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Neural correlates of acceptance and rejection in online speed dating: An electroencephalography study

A Correction to this article was published on 01 October 2021

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Abstract

Pursuing dating relationships is important for many people’s well-being, because it helps them fulfill the need for stable social relationships. However, the neural underpinnings of decision-making processes during the pursuit of dating interactions are unclear. In the present study, we used a novel online speed dating paradigm where participants (undergraduate students, N = 25, aged 18–25 years, 52% female) received direct information about acceptance or rejection of their various speed dates. We recorded EEG measurements during speed dating feedback anticipation and feedback processing stages to examine the stimulus preceding negativity (SPN) and feedback-related brain activity (Reward Positivity, RewP, and theta oscillatory power). The results indicated that the SPN was larger when participants anticipated interest versus disinterest from their speed dates. A larger RewP was observed when participants received interest from their speed dates. Theta power was increased when participants received rejection from their speed dates. This theta response could be source-localized to brain areas that overlap with the physical pain matrix (anterior cingulate cortex, dorsolateral prefrontal cortex, and the supplementary motor area). This study demonstrates that decision-making processes—as evident in a speed date experiment—are characterized by distinct neurophysiological responses during anticipating an evaluation and processing thereof. Our results corroborate the involvement of the SPN in reward anticipation, RewP in reward processing and mid-frontal theta power in processing of negative social-evaluative feedback. These findings contribute to a better understanding of the neurocognitive mechanisms implicated in decision-making processes when pursuing dating relationships.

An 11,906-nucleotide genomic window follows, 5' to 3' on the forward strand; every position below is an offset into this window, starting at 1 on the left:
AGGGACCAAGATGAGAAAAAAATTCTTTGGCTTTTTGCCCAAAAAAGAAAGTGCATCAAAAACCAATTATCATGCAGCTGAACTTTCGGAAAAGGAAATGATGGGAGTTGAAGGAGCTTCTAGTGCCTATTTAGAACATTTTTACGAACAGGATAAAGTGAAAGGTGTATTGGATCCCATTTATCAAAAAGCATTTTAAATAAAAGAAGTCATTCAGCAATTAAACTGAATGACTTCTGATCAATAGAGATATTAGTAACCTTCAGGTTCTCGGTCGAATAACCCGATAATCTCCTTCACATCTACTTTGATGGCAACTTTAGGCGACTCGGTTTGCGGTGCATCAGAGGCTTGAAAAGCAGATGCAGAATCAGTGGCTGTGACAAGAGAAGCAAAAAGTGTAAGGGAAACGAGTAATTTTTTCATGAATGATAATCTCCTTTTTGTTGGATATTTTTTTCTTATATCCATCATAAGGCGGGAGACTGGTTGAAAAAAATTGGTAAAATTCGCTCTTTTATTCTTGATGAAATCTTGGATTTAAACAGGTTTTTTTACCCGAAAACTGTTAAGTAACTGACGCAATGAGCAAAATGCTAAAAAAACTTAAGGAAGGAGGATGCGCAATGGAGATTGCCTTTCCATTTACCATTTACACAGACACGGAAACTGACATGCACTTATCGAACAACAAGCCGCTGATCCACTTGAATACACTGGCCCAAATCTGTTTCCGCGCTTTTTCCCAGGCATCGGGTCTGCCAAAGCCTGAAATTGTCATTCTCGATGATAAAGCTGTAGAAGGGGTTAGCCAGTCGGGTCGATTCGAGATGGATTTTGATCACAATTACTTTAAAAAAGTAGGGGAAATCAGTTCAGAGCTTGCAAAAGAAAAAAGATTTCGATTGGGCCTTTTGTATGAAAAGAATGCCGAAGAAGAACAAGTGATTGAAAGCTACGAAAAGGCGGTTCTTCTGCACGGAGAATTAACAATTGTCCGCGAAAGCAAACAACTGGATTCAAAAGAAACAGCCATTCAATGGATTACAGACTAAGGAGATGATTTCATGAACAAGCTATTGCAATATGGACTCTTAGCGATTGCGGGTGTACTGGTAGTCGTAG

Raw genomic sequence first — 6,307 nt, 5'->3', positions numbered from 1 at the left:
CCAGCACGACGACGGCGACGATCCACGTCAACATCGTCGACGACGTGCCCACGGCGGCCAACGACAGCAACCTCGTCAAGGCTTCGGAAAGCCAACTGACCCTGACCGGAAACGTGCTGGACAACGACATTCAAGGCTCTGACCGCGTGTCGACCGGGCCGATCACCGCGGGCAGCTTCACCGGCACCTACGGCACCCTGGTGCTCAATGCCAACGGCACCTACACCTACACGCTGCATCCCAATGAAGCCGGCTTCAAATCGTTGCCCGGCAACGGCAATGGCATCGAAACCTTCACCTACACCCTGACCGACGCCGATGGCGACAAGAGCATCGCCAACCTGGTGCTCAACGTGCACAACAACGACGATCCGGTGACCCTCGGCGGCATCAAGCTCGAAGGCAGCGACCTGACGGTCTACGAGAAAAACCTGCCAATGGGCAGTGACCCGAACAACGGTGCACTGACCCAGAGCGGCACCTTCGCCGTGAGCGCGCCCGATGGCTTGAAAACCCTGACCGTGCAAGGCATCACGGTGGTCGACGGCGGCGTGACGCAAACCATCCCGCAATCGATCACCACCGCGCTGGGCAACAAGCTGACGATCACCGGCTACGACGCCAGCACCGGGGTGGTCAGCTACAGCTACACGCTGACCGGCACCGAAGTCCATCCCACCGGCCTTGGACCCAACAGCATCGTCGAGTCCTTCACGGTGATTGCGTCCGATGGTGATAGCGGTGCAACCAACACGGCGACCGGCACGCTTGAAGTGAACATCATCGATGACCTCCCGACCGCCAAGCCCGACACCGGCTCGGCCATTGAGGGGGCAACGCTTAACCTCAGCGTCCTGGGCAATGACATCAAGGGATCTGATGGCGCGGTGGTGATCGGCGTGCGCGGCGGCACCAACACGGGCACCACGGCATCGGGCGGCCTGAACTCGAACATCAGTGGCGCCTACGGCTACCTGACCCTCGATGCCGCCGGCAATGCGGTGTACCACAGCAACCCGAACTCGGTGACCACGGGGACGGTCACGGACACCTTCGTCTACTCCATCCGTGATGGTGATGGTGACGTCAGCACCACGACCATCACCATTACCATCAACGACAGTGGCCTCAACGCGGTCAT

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Notes

  1. 1.

    Participants were divided into two groups according to whether they had been in a romantic relationship or not, which was used as a between-subject variable for subsequent analysis (behavioral data analysis and EEG data analysis). The main effects of the group were not significant (all ps > 0.151), and the interactions of any factor with the group were not significant (all ps > 0.086).

  2. 2.

    The split-half reliability was used to measure the internal consistency of the SPN and RewP at pooled electrodes (Fz, FCz, Fz). The odd and even trials are averaged and the correlation between the two is calculated (Threadgill et al., 2020), corrected using the Spearman-Brown prophecy formula (Nunnally et al., 1967). Spearman-Brown corrected split-half r of RewP for Match = 0.96, Rejection = 0.92, Unrequited = 0.89, and Disinterest = 0.92, and SPN for Yes judgment = 0.83 and No judgment = 0.84.

  3. 3.

    This grand-grand average method of determining the electrode of interest is in line with prior studies on the SPN (van der Molen et al., 2014), as well as with recommended methodology for determining electrodes for analyzing ERP peak amplitudes (Kappenman & Luck, 2016).

  4. 4.

    This positivity in the feedback-related ERP was already evident around the P2 component, so our RewP measure might have been subject to component overlap. However, PCA analysis revealed a distinct positive component with central dominance that yielded similar results as described for the RewP in this study (see Supplementary Material for details).

  5. 5.

    From here on we use the term potential dates to refer to speed dates that participants were romantically interested in, and nonpotential dates to refer to speed dates that participants were not romantically interested in.

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Acknowledgments

This study was supported by the National Natural Science Foundation of China (31671150), Shenzhen-Hong Kong Institute of Brain Science-Shenzhen Fundamental Research Institutions (2019SHIBS0003), and Shenzhen Basic Research Scheme (JCYJ20150729104249783).

Data and Code Availability Statement

The data and code that support the findings of this study are available from the corresponding author [Hong Li, E-mail: lihongwrm@vip.sina.com] upon reasonable request.

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Zhang, X., van der Molen, M.J.W., Otieno, S.C.S.A. et al. Neural correlates of acceptance and rejection in online speed dating: An electroencephalography study. Cogn Affect Behav Neurosci (2021). https://doi.org/10.3758/s13415-021-00939-0

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Keywords

  • Dating
  • Stimulus preceding negativity
  • Reward positivity
  • Theta oscillation
  • Source localization